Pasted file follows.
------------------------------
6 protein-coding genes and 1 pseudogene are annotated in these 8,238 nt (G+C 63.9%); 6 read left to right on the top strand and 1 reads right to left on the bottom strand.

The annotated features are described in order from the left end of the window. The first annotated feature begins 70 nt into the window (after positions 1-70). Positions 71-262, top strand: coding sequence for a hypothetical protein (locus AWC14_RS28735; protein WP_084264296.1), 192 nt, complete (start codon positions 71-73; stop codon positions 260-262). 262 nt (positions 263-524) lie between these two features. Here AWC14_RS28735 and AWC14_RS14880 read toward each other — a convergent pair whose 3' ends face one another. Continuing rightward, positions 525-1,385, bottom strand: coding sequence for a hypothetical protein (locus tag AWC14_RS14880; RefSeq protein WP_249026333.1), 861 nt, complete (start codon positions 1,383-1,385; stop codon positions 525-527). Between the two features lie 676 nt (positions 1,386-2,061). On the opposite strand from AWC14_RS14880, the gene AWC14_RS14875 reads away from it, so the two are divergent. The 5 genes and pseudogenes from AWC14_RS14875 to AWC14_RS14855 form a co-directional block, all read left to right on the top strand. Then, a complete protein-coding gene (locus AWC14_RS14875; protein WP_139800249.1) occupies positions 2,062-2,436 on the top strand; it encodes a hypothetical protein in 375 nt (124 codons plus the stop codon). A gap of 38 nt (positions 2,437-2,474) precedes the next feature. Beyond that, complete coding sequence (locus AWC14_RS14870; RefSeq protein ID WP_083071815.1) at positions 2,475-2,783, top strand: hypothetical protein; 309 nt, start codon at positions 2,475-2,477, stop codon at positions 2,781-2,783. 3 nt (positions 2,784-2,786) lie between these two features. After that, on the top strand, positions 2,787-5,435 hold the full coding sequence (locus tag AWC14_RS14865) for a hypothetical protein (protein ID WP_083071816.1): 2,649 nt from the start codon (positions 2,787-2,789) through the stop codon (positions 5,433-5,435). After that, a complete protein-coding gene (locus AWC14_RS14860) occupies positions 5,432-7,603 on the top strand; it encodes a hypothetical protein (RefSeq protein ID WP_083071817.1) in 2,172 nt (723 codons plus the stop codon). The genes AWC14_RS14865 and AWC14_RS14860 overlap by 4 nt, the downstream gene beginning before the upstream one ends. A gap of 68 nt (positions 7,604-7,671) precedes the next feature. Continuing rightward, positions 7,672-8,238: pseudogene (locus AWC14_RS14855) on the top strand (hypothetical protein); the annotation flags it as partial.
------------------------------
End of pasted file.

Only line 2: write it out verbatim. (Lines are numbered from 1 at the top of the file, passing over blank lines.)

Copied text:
The annotated features are described in order from the left end of the window. The first annotated feature begins 70 nt into the window (after positions 1-70). Positions 71-262, top strand: coding sequence for a hypothetical protein (locus AWC14_RS28735; protein WP_084264296.1), 192 nt, complete (start codon positions 71-73; stop codon positions 260-262). 262 nt (positions 263-524) lie between these two features. Here AWC14_RS28735 and AWC14_RS14880 read toward each other — a convergent pair whose 3' ends face one another. Continuing rightward, positions 525-1,385, bottom strand: coding sequence for a hypothetical protein (locus tag AWC14_RS14880; RefSeq protein WP_249026333.1), 861 nt, complete (start codon positions 1,383-1,385; stop codon positions 525-527). Between the two features lie 676 nt (positions 1,386-2,061). On the opposite strand from AWC14_RS14880, the gene AWC14_RS14875 reads away from it, so the two are divergent. The 5 genes and pseudogenes from AWC14_RS14875 to AWC14_RS14855 form a co-directional block, all read left to right on the top strand. Then, a complete protein-coding gene (locus AWC14_RS14875; protein WP_139800249.1) occupies positions 2,062-2,436 on the top strand; it encodes a hypothetical protein in 375 nt (124 codons plus the stop codon). A gap of 38 nt (positions 2,437-2,474) precedes the next feature. Beyond that, complete coding sequence (locus AWC14_RS14870; RefSeq protein ID WP_083071815.1) at positions 2,475-2,783, top strand: hypothetical protein; 309 nt, start codon at positions 2,475-2,477, stop codon at positions 2,781-2,783. 3 nt (positions 2,784-2,786) lie between these two features. After that, on the top strand, positions 2,787-5,435 hold the full coding sequence (locus tag AWC14_RS14865) for a hypothetical protein (protein ID WP_083071816.1): 2,649 nt from the start codon (positions 2,787-2,789) through the stop codon (positions 5,433-5,435). After that, a complete protein-coding gene (locus AWC14_RS14860) occupies positions 5,432-7,603 on the top strand; it encodes a hypothetical protein (RefSeq protein ID WP_083071817.1) in 2,172 nt (723 codons plus the stop codon). The genes AWC14_RS14865 and AWC14_RS14860 overlap by 4 nt, the downstream gene beginning before the upstream one ends. A gap of 68 nt (positions 7,604-7,671) precedes the next feature. Continuing rightward, positions 7,672-8,238: pseudogene (locus AWC14_RS14855) on the top strand (hypothetical protein); the annotation flags it as partial.